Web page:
and
topness Topness (''T'', also called truth), a flavour quantum number, represents the difference between the number of top quarks (t) and number of top antiquarks () that are present in a particle: :T = n_\text - n_\bar By convention, top quarks have ...
flavour quantum numbers, respectively. They are related to the number of strange, charm, bottom, and top quarks and antiquark according to the relations: :$\begin S &= -\left\left(n_\mathrm - n_\mathrm\right\right), \\ C &= +\left\left(n_\mathrm - n_\mathrm\right\right), \\ B^\prime &= -\left\left(n_\mathrm - n_\mathrm\right\right), \\ T &= +\left\left(n_\mathrm - n_\mathrm\right\right), \end$ meaning that the Gell-Mann–Nishijima formula is equivalent to the expression of charge in terms of quark content: :

## Spin, orbital angular momentum, and total angular momentum

Spin (quantum number ''S'') is a
vector Vector most often refers to: * Euclidean vector, a quantity with a magnitude and a direction * Vector (epidemiology), an agent that carries and transmits an infectious pathogen into another living organism Vector may also refer to: Mathemat ...
quantity that represents the "intrinsic"
angular momentum In physics, angular momentum (rarely, moment of momentum or rotational momentum) is the rotational analog of linear momentum. It is an important physical quantity because it is a conserved quantity—the total angular momentum of a closed sy ...
of a particle. It comes in increments of   ħ (pronounced "h-bar"). The ħ is often dropped because it is the "fundamental" unit of spin, and it is implied that "spin 1" means "spin 1 ħ". In some systems of
natural units In physics, natural units are physical units of measurement in which only universal physical constants are used as defining constants, such that each of these constants acts as a coherent unit of a quantity. For example, the elementary charge ...
, ħ is chosen to be 1, and therefore does not appear anywhere.
Quark A quark () is a type of elementary particle and a fundamental constituent of matter. Quarks combine to form composite particles called hadrons, the most stable of which are protons and neutrons, the components of atomic nuclei. All comm ...
s are
fermion In particle physics, a fermion is a particle that follows Fermi–Dirac statistics. Generally, it has a half-odd-integer spin: spin , spin , etc. In addition, these particles obey the Pauli exclusion principle. Fermions include all quarks an ...
ic particles of spin (''S'' = ). Because spin projections vary in increments of 1 (that is 1 ħ), a single quark has a spin vector of length , and has two spin projections (''S''z = + and ''S''z = −). Two quarks can have their spins aligned, in which case the two spin vectors add to make a vector of length ''S'' = 1 and three spin projections (''S''z = +1, ''S''z = 0, and ''S''z = −1). If two quarks have unaligned spins, the spin vectors add up to make a vector of length ''S'' = 0 and has only one spin projection (''S''z = 0), etc. Since baryons are made of three quarks, their spin vectors can add to make a vector of length ''S'' = , which has four spin projections (''S''z = +, ''S''z = +, ''S''z = −, and ''S''z = −), or a vector of length ''S'' =  with two spin projections (''S''z = +, and ''S''z = −).R. Shankar (1994) There is another quantity of angular momentum, called the orbital angular momentum (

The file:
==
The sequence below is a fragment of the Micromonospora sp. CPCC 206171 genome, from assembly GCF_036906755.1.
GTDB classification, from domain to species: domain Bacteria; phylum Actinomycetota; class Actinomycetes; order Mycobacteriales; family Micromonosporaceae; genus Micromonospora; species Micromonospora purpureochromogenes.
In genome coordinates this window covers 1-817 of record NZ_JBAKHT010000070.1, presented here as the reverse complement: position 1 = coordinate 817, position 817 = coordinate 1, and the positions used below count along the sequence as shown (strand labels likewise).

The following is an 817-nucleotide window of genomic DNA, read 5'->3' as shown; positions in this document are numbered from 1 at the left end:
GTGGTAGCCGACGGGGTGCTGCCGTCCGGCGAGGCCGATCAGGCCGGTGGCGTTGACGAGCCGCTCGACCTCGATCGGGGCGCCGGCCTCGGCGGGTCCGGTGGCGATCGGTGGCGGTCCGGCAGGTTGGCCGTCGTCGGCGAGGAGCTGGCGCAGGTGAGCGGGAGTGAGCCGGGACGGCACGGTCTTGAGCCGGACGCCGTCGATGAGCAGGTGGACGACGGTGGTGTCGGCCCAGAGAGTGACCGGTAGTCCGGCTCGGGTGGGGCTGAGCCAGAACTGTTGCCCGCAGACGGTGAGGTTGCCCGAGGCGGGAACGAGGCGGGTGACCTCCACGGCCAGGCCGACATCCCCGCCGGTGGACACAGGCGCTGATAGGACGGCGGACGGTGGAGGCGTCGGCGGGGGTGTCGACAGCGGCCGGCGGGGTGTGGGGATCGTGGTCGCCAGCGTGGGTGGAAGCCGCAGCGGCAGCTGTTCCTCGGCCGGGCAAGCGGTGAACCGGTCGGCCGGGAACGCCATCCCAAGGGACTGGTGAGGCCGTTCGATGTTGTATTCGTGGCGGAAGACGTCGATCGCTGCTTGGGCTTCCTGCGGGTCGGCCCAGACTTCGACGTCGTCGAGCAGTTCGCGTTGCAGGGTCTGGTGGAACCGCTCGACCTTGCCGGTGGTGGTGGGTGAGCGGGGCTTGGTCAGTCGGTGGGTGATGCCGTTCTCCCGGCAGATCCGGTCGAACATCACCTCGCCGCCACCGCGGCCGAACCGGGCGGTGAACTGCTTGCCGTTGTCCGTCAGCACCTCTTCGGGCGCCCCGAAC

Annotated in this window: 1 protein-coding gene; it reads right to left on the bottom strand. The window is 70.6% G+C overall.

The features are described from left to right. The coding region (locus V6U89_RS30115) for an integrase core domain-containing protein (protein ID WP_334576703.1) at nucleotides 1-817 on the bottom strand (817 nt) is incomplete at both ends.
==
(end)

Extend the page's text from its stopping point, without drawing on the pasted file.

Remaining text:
azimuthal quantum number The azimuthal quantum number is a quantum number for an atomic orbital that determines its orbital angular momentum and describes the shape of the orbital. The azimuthal quantum number is the second of a set of quantum numbers that describe ...
''L''), that comes in increments of 1 ħ, which represent the angular moment due to quarks orbiting around each other. The
total angular momentum In quantum mechanics, the total angular momentum quantum number parametrises the total angular momentum of a given particle, by combining its orbital angular momentum and its intrinsic angular momentum (i.e., its spin). If s is the particle's sp ...
( total angular momentum quantum number ''J'') of a particle is therefore the combination of intrinsic angular momentum (spin) and orbital angular momentum. It can take any value from to , in increments of 1. Particle physicists are most interested in baryons with no orbital angular momentum (''L'' = 0), as they correspond to
ground state The ground state of a quantum-mechanical system is its stationary state of lowest energy; the energy of the ground state is known as the zero-point energy of the system. An excited state is any state with energy greater than the ground state ...